A Particular Traveler
Phebe Davidson

he required that signs be frequent
and unambiguous, the letters
crisp and large, clearly defined

and visible against their backgrounds.
Distances, he felt, must be
precise and without discrepancy,

so that one might travel a given number
of miles between one city
and the next without having to travel

the same number plus or minus one
to retrace the journey. Maps, he believed,
should match their territories,

should chart for those who ventured forth
each untoward crossing and road,
each otherwise unanticipated oddness

of the way. And so a nervousness
crept slowly into his life, a detour here,
there a standard whose sign had been removed

without explanation and never replaced,
the ambiguity of an interchange he could not
understand, until he began to restrict

his outings, confining himself at first
to trips that took a weekend,
then only a single day. Yet there remained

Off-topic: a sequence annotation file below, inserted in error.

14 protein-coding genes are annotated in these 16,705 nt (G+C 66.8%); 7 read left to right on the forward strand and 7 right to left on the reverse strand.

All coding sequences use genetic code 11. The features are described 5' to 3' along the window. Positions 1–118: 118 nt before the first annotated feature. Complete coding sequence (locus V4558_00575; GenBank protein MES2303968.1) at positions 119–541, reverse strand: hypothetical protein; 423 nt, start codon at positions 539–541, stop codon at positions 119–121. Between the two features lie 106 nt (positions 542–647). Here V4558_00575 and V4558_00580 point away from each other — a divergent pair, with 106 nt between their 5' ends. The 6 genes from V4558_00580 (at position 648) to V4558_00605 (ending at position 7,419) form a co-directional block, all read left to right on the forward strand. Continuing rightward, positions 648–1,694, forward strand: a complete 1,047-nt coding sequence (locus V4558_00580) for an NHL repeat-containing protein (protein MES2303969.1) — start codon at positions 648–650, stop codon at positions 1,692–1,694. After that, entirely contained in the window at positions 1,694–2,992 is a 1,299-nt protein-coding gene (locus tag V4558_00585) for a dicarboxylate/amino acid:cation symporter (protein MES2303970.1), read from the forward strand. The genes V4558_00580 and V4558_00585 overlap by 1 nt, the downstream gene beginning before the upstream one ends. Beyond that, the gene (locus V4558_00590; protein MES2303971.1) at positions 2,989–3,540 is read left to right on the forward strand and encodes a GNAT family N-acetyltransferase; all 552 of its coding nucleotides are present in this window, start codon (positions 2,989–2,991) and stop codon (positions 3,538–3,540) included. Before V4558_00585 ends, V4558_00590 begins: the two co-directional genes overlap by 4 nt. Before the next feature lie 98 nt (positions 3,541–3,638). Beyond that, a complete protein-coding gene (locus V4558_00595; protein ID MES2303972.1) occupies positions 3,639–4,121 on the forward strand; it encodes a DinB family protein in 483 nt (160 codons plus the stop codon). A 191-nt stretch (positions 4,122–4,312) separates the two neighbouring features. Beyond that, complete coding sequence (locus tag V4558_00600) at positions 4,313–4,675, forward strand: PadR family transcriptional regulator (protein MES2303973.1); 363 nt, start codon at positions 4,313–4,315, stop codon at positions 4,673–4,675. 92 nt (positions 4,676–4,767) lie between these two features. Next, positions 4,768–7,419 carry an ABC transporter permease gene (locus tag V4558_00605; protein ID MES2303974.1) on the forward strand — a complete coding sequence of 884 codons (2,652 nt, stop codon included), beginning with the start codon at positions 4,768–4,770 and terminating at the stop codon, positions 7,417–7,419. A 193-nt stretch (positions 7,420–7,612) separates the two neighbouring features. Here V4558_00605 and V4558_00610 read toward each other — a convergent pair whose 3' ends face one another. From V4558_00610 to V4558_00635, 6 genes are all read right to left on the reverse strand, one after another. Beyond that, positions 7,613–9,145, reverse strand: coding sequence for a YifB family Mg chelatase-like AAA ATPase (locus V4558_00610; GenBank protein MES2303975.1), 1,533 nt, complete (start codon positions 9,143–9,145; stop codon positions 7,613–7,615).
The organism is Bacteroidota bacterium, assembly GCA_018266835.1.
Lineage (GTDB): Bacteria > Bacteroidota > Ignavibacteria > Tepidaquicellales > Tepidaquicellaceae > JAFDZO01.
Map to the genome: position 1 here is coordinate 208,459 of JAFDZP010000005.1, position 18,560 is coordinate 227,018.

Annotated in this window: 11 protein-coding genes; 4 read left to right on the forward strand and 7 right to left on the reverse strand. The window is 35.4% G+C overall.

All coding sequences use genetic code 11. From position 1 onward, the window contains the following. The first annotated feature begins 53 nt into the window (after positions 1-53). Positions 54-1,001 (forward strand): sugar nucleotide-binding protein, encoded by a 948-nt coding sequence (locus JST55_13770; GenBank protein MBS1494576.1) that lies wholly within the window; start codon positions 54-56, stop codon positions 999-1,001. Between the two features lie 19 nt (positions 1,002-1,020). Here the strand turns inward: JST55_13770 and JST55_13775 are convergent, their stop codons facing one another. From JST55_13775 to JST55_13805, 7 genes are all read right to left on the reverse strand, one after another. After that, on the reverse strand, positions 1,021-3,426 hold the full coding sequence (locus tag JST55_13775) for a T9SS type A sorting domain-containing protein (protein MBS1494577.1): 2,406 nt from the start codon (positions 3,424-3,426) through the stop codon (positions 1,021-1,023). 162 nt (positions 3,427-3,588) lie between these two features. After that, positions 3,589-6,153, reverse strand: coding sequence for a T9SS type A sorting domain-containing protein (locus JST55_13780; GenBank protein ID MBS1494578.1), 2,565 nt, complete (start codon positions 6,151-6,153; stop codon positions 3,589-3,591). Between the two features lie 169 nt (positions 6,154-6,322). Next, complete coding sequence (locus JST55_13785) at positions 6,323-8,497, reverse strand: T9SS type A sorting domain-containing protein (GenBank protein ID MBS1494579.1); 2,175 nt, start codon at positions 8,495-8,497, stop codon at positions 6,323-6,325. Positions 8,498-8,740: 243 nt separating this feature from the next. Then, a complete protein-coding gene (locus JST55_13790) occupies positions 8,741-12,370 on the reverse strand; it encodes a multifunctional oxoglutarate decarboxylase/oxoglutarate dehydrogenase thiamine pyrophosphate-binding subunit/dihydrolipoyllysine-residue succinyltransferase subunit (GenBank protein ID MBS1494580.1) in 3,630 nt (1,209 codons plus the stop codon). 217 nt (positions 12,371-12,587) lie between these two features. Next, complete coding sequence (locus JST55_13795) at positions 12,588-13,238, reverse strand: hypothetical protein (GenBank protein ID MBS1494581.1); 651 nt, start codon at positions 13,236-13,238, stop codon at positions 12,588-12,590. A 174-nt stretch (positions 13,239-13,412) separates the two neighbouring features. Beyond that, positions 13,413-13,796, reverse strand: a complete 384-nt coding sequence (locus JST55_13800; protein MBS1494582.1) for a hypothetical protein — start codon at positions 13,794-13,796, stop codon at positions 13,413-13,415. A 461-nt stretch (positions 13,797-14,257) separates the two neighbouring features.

the unmarked streets, the unaccountable
lack of direction until even those brief
excursions he still undertook

grew unendurable in their complexity.
So he moved for a while in diminishing circles,
his town, his neighborhood,

finally his own quiet street. Towards the end,
even the close familiarity of his house
grew subtle and unreliable. Things

shifted when he wasn't looking, a chair
missing from its wonted corner,
a table gleaming in the light of a lamp                       

he didn't remember. He began
to write things down, noting with accuracy
and absolute attention the objects and distances

of his home, the small expected landmarks
that compassed his daily life.
But one day it was a sofa, moved inexplicably

from one room to another. And on the next,
the peculiar emptiness of the room
where he always slept, until he ceased

to move at all, standing in the door
of an unfamiliar room, looking out at a world
he had thought to know,

its lanes unmarked, its durations all awry,
wondering where he had put his keys,
what use they would be when he found them.

originally appeared in Tar River Poetry, 30th anniversary issue, 2009

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